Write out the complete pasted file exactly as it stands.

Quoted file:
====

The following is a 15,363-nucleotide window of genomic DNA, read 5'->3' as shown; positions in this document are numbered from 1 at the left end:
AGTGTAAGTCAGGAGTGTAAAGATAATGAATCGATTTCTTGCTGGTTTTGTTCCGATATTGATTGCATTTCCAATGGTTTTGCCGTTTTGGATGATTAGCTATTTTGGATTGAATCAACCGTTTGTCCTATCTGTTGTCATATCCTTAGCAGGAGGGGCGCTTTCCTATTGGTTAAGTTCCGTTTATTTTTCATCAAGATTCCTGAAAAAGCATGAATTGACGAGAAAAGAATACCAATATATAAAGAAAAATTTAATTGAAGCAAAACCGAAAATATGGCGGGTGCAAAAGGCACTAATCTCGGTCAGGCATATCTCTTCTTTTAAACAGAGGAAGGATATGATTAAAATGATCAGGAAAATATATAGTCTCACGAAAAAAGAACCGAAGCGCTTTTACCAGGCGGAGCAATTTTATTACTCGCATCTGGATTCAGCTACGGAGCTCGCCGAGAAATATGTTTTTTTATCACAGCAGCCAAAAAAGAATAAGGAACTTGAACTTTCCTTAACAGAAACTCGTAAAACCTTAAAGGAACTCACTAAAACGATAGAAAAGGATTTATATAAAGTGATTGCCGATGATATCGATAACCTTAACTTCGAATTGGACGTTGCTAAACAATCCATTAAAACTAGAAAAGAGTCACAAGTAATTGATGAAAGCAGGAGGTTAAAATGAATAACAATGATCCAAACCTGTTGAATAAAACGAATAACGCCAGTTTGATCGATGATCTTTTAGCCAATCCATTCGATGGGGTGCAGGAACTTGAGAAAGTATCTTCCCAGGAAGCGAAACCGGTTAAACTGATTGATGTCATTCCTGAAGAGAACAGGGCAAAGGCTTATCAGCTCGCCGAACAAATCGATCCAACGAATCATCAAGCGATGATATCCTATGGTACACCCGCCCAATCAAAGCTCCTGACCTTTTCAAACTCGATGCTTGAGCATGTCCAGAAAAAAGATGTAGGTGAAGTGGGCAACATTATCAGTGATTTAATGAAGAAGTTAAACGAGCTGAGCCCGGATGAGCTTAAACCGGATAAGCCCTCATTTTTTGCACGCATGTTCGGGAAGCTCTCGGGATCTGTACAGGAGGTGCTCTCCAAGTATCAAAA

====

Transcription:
The following is a 15,363-nucleotide window of genomic DNA, read 5'->3' as shown; positions in this document are numbered from 1 at the left end:
AGTGTAAGTCAGGAGTGTAAAGATAATGAATCGATTTCTTGCTGGTTTTGTTCCGATATTGATTGCATTTCCAATGGTTTTGCCGTTTTGGATGATTAGCTATTTTGGATTGAATCAACCGTTTGTCCTATCTGTTGTCATATCCTTAGCAGGAGGGGCGCTTTCCTATTGGTTAAGTTCCGTTTATTTTTCATCAAGATTCCTGAAAAAGCATGAATTGACGAGAAAAGAATACCAATATATAAAGAAAAATTTAATTGAAGCAAAACCGAAAATATGGCGGGTGCAAAAGGCACTAATCTCGGTCAGGCATATCTCTTCTTTTAAACAGAGGAAGGATATGATTAAAATGATCAGGAAAATATATAGTCTCACGAAAAAAGAACCGAAGCGCTTTTACCAGGCGGAGCAATTTTATTACTCGCATCTGGATTCAGCTACGGAGCTCGCCGAGAAATATGTTTTTTTATCACAGCAGCCAAAAAAGAATAAGGAACTTGAACTTTCCTTAACAGAAACTCGTAAAACCTTAAAGGAACTCACTAAAACGATAGAAAAGGATTTATATAAAGTGATTGCCGATGATATCGATAACCTTAACTTCGAATTGGACGTTGCTAAACAATCCATTAAAACTAGAAAAGAGTCACAAGTAATTGATGAAAGCAGGAGGTTAAAATGAATAACAATGATCCAAACCTGTTGAATAAAACGAATAACGCCAGTTTGATCGATGATCTTTTAGCCAATCCATTCGATGGGGTGCAGGAACTTGAGAAAGTATCTTCCCAGGAAGCGAAACCGGTTAAACTGATTGATGTCATTCCTGAAGAGAACAGGGCAAAGGCTTATCAGCTCGCCGAACAAATCGATCCAACGAATCATCAAGCGATGATATCCTATGGTACACCCGCCCAATCAAAGCTCCTGACCTTTTCAAACTCGATGCTTGAGCATGTCCAGAAAAAAGATGTAGGTGAAGTGGGCAACATTATCAGTGATTTAATGAAGAAGTTAAACGAGCTGAGCCCGGATGAGCTTAAACCGGATAAGCCCTCATTTTTTGCACGCATGTTCGGGAAGCTCTCGGGATCTGTACAGGAGGTGCTCTCCAAGTATCAAAA